Kevin Leininger had a piece discussing some of the details of this transaction:
The story begins with the Adams Center landfill, even though the facility at 4636 Adams Center Road hasn't accepted hazardous waste since 1998. In 2002, the closed landfill's owners, as part of a legal settlement, agreed to give the 200 adjacent acres to the Ministerial Alliance. But the central-city pastors never developed the land, so on July 9 they sold it to Neumeister Properties LLC for $615,000, according to county records.
But in June, the County Commissioners had agreed to pay Neumeister up to $675,000 for the property if certain conditions were met, and County Council agreed to the purchase Aug. 16 for Sheriff Ken Fries to building a training center and outdoor shooting range. Neumeister will get to keep five acres at Adams Center and Paulding roads, and the county will pay to relocate a drainage ditch, theoretically improving the property's development potential. County Surveyor Al Frisinger said he's not sure how much the drainage work will cost.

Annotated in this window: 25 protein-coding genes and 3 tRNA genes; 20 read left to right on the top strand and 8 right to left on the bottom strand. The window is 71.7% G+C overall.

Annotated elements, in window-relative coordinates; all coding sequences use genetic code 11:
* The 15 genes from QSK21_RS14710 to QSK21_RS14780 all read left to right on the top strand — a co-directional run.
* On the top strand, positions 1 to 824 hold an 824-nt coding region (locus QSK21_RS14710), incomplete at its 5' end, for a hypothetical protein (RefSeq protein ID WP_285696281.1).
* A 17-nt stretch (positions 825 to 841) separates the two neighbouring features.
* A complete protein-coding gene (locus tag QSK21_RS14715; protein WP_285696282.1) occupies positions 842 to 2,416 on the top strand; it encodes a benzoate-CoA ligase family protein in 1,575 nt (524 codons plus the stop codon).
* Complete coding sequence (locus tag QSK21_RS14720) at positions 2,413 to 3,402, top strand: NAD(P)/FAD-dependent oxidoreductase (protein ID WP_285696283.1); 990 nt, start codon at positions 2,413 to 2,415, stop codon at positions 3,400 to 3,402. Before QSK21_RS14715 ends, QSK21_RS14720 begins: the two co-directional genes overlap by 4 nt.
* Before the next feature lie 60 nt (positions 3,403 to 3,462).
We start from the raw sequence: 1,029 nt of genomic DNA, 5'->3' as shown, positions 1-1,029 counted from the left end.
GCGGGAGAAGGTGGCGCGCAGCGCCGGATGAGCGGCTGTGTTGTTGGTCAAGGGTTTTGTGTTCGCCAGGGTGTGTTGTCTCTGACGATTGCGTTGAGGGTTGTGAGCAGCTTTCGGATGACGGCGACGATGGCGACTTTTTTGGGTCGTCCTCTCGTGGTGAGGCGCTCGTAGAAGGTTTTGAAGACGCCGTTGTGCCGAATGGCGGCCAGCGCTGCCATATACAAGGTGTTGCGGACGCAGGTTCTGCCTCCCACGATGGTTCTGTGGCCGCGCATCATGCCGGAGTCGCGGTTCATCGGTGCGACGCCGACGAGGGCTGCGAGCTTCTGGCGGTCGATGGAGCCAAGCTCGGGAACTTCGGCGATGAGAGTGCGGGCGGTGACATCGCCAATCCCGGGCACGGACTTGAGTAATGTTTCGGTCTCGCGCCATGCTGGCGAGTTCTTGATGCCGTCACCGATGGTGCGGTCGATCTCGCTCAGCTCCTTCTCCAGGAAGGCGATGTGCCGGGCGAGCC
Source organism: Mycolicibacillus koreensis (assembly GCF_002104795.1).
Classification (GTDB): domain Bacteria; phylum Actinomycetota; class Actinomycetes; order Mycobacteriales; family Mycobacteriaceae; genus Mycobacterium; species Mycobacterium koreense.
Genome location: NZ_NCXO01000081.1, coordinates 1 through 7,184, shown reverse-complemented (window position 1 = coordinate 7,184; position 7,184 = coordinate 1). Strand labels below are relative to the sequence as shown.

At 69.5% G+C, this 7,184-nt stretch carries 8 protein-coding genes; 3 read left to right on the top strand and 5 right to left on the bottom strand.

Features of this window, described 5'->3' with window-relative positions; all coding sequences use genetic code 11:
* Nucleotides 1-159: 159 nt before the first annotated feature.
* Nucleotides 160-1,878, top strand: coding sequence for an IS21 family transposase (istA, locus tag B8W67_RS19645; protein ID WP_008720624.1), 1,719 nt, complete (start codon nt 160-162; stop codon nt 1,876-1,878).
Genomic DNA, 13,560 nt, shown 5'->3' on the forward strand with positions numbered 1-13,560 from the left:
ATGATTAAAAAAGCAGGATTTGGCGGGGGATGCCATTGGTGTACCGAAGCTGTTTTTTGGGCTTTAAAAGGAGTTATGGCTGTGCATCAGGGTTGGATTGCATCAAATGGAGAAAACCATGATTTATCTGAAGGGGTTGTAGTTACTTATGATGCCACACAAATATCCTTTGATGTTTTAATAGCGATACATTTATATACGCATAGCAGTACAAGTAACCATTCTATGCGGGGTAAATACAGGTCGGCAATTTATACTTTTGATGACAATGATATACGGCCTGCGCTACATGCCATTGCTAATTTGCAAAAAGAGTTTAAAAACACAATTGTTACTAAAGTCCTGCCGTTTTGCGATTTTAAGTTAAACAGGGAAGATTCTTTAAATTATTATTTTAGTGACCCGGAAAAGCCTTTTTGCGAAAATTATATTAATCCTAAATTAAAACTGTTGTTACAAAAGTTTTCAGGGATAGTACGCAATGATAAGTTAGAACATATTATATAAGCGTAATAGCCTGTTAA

If the deal closes - the land must still be rezoned - will Neumeister have profited improperly? Or will he have done the county - and taxpayers - a favor?
One point of contention I have with Leininger is that, to my knowledge, there is no documentation recorded by the county that says what Neumeister paid for the property. There is a mortgage recorded for the property for $615,000 but that is no guarantee that's what Neumeister paid for it. Having said that, Neumeister claims that he's only going to break even on the deal, and I don't hear anyone from the Ministerial Alliance protesting that they were swindled, so I don't see any reason not to take him at his word.
One might quibble on the definition of break even since it appears Neumeister is going to personally get 5 acres out of the deal and the county is going to pay to relocate a drainage ditch. However, at the end of the day Neumeister did help the sheriff acquire the property he needed and the County officials that approved the deal knew of his involvement. Should he be compensated for his time and effort? Certainly. Did he benefit from having access to people and information about future plans that others might not have had? Probably.
But I just don't see any kind of egregious violation of the public trust or anything else that would rise to the level of unethical behavior...
FYI: A recent addition to the Fort Wayne blogosphere, Roadkill Taxpayers, has posted about this very topic and takes a different view than myself